At the first sitting of Germany‘s newly-elected parliament on October 24 the far-right party Alternative for Germany (AfD) immediately made its presence felt by drawing a comparison between itself and the victims of the Nazi regime.
The 19th session of the German lower house of parliament (Bundestag) is the first in which a far-right party has a major presence. With 92 seats, the AfD is the third-largest party after the Christian-Democrats and the Social-Democrats.
At the beginning of the sitting, the AfD filed a motion requesting to change a parliamentary rule that prevented one of its lawmakers from giving the opening speech. Traditionally the oldest lawmaker holds the opening speech at every state opening of parliament. However, on June 1st the Bundestag had voted to change the rule to give the honour of the first speech not to the oldest lawmaker, but to the one who has served longest in parliament.
The AfD’s motion was unanimously rejected by all other parties and Hermann Otto Solms of the Free Democratic Party (FDP) proceeded to hold the first speech at the sitting.
Bernd Baumann, the AfD’s group leader in the lower house, criticized the new rule, alleging that it is aimed at ostracizing his party.
“When it became apparent that the AfD would be represented in parliament, the old Bundestag decided that not the oldest lawmaker, but the one who has served the longest should open the first sitting. With this trick you wanted to exclude the AfD,” Baumann was quoted by the German magazine Der Spiegel as saying.
Baumann remarked that since 1848, when the first elected parliament of Germany convened in Frankfurt’s St Paul’s Church (Paulskirche), it has been tradition in Germany that the oldest lawmaker open a new session. “There was only one exception,” he said. “In 1933 Hermann Göring broke the rule because he wanted to exclude political enemies, at that time Clara Zetkin.”
Clara Zetkin, a member of the Communist Party, was prevented from giving the first speech at the opening of parliament in March 1933 after Göring abolished the age rule. However, Bauman’s statement is not entirely accurate because Chancellor Konrad Adenauer had already occasionally abolished the rule in the post-war era.
If the age rule had not been changed, the first speech at the opening of parliament would have been given by the 77-year-old AfD lawmaker Wilhelm von Gottberg, a former vice president of the Federation of the Expellees (Bund der Vertriebenen, BdV). The BdV is an organization founded in West Germany in 1957 to defend the interests of ethnic Germans expelled from Central and Eastern Europe during and after Word War II.
Gottberg is a revisionist who has been accused of antisemitism. For instance, in a 2001 article he wrote that “in more and more countries the Jewish ‘truth’ about the Holocaust is protected by the law.”
The AfD was founded in April 2013 as an anti-euro party during the Greek debt crisis. The party vowed to promote Germany’s exit from the euro-zone and to end Berlin’s payments to Greece and other European countries.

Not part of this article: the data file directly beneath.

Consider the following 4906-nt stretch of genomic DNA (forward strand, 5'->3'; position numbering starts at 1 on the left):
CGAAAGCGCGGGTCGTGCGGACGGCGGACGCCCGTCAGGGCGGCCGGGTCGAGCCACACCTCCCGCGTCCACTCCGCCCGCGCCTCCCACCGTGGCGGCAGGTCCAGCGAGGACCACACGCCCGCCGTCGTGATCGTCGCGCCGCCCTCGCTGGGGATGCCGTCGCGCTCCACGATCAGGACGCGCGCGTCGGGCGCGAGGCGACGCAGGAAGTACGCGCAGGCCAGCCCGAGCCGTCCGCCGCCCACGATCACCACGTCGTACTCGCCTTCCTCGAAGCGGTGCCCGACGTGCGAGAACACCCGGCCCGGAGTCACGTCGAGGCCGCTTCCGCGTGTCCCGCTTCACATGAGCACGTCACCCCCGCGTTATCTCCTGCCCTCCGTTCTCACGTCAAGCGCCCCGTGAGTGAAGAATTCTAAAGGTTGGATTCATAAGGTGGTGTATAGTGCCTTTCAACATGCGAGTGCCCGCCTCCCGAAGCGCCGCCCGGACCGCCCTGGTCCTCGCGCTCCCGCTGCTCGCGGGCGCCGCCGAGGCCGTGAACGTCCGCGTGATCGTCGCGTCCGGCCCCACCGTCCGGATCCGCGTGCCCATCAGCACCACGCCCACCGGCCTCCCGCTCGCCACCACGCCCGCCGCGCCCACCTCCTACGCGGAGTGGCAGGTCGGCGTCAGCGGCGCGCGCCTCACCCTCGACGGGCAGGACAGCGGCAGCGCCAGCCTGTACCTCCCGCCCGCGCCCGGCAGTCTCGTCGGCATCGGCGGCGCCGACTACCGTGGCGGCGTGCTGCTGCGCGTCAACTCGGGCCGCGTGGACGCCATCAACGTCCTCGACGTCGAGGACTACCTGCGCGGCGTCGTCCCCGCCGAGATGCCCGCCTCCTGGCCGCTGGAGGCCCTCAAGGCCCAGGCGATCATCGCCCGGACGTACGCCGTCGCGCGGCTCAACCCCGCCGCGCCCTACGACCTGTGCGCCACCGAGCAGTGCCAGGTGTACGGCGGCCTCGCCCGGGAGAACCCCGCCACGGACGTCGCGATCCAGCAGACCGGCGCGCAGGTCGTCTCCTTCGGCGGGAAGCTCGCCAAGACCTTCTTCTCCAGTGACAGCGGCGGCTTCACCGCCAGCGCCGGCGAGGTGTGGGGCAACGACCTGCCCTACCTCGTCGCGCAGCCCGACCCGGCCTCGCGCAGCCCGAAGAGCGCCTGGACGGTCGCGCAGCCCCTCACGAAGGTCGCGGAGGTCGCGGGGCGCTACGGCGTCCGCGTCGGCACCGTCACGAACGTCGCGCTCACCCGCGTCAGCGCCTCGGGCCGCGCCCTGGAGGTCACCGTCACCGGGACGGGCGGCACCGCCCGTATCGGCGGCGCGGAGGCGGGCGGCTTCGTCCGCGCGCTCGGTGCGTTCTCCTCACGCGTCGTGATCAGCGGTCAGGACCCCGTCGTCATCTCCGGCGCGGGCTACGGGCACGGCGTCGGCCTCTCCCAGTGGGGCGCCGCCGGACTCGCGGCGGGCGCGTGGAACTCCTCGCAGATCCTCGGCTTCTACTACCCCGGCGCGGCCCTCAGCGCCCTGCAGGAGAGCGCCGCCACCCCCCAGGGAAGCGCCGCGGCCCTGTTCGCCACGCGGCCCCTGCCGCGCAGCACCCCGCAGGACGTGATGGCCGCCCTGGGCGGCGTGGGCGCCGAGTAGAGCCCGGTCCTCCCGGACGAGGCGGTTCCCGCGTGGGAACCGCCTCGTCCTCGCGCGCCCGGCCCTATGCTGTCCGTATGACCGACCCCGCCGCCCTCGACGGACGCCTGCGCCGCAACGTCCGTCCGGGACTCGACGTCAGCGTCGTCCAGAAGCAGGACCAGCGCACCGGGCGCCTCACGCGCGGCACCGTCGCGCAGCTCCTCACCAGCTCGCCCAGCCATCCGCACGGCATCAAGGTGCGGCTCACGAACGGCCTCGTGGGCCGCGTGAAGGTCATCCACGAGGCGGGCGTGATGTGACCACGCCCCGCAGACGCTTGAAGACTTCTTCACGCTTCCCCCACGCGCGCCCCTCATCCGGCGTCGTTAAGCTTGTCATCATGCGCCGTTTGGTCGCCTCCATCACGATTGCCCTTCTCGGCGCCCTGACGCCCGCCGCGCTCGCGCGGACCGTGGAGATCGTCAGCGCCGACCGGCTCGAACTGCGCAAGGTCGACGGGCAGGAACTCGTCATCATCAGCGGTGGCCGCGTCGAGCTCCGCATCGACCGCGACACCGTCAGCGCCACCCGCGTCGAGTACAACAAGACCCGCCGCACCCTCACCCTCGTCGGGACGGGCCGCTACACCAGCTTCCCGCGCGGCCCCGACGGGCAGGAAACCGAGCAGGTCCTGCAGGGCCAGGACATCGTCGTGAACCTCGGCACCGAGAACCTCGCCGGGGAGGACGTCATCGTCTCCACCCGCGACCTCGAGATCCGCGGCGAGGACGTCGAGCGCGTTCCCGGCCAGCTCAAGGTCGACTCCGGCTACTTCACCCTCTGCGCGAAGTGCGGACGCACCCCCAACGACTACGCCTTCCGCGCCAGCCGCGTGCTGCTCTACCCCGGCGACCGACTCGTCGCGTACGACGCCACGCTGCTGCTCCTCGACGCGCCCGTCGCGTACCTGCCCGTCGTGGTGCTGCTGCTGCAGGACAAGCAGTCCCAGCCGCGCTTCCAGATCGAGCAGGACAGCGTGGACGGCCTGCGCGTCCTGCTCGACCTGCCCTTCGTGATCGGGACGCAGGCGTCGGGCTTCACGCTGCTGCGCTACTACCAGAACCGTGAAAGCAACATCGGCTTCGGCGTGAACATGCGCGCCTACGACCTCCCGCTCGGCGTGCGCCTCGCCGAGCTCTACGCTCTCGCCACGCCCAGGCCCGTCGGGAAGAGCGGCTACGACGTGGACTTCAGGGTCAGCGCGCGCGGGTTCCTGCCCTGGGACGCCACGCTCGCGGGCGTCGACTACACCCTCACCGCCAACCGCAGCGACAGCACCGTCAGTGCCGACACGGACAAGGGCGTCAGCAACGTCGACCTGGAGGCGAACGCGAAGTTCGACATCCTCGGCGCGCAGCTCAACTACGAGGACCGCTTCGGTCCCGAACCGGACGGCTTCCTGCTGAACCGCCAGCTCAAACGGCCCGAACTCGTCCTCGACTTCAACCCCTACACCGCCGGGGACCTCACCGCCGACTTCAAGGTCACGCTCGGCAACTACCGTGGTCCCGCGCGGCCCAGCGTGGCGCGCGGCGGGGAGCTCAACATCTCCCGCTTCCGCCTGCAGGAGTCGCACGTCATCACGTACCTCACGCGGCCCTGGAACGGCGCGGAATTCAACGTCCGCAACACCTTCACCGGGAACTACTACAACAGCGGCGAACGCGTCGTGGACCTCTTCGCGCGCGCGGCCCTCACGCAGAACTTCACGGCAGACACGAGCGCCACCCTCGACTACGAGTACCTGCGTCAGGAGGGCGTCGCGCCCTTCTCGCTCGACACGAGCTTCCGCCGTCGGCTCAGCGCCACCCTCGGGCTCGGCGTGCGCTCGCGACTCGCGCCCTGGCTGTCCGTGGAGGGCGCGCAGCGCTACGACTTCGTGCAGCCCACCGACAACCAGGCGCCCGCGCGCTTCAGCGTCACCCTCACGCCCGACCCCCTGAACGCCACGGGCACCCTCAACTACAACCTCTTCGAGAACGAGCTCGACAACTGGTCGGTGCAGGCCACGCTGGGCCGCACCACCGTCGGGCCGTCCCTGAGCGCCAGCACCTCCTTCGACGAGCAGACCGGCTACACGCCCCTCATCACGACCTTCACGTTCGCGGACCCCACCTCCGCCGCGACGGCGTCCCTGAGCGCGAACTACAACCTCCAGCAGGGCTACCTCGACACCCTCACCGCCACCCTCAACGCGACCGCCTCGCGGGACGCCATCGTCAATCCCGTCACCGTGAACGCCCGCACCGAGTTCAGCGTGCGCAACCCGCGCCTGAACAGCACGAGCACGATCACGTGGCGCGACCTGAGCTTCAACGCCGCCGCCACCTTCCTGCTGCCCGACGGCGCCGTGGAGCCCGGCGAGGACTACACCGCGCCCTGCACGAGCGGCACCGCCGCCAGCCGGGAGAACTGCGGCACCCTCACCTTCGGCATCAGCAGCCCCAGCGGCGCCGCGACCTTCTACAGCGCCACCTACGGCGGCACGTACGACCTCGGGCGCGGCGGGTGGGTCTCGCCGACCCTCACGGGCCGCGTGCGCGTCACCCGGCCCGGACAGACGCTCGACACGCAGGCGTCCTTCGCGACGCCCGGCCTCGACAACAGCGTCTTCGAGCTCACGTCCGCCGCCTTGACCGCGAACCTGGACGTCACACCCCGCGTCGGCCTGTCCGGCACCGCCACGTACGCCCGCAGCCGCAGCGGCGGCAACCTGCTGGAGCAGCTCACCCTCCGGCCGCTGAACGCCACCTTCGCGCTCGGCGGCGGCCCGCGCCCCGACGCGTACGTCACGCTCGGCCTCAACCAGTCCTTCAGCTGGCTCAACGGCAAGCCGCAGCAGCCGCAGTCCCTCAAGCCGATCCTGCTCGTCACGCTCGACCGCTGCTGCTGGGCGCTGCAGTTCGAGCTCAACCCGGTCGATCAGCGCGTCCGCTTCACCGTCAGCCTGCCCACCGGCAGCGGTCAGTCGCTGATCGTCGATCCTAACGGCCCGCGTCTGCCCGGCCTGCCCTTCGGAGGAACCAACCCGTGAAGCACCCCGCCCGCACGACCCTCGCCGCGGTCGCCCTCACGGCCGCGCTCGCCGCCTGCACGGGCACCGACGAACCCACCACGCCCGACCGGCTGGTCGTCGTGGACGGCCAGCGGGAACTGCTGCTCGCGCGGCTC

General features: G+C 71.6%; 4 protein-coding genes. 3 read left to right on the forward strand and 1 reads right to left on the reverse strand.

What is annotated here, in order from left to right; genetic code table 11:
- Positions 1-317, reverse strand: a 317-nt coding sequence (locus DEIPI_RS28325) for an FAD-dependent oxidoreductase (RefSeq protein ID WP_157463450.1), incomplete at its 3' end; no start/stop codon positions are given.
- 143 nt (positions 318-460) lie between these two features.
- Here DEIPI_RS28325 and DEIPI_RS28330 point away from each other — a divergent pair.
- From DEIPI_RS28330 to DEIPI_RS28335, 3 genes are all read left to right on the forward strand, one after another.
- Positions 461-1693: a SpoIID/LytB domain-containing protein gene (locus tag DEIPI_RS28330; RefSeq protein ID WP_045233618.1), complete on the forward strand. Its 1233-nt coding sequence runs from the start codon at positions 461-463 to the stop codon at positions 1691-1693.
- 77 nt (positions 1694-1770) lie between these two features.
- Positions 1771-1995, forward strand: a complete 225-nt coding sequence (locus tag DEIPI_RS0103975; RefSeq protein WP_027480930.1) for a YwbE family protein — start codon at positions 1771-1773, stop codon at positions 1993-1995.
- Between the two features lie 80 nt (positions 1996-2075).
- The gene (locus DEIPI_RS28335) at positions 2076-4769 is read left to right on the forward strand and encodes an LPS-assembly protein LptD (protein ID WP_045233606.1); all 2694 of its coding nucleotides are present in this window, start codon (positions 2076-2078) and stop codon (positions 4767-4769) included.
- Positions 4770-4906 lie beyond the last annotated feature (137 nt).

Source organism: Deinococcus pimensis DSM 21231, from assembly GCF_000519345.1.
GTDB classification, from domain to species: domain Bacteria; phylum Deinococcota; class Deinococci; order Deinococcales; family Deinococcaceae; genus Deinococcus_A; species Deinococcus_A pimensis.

Later, when the migrant crisis became one of the most controversial topics in Germany and Europe, the AfD shifted to the far-right, giving a voice to conservative and anti-immigration voters.
The AfD’s political programme for the 2017 elections stated that “Islam doesn’t belong to Germany”, that migrants should be deprived of German citizenship if they join terrorist organizations or criminal gangs, that the number of asylum seekers going to Germany should be reduced and a fixed quota should be deported, threatening countries that refused to accept their citizens with the termination of German financial aid.
The AfD vowed to end the “trend towards the self-destruction” of the German people and promote the traditional family “with a father, a mother and children” in order to guarantee the “preservation of our own people (Staatsvolk)”.
The AfD also pledged to promote “German cultural leadership instead of multiculturalism” (Deutsche Leitkultur statt ‘Multikulturalismus’).
In June 2016 AfD co-founder Alexander Gauland said that the “German football team is no longer German in the traditional sense,” a reference to the fact that sons of migrants are now members of the national team. He added that “football has nothing to do with national identity anymore.”
In an earlier interview Gauland had said that people “don’t want to have someone like Boateng as a neighbour.” Jerome Boateng is Afro-German, his mother being German and his father from Ghana.
In August Gauland criticized Aydan Özoguz, a German politician of Turkish descent, for saying that “except for the language, one cannot identify a specific German culture.” At a political rally in Eichsfeld, Gauland responded: “That’s what a Turkish-German says. Invite her to come to Eichsfeld, and tell her what specific German culture means. Afterwards she will never come back here again, and we will be able, thank God, to dispose of her in Anatolia.”
In September Gauland stated that “we have the right to be proud of the achievements of the German soldiers in two world wars.” Gauland ran as one of the AfD’s high-profile candidates in this year’s parliamentary elections.
Support this website
If you want to support our website, you may want to take a look at our literary translations. Currently available are: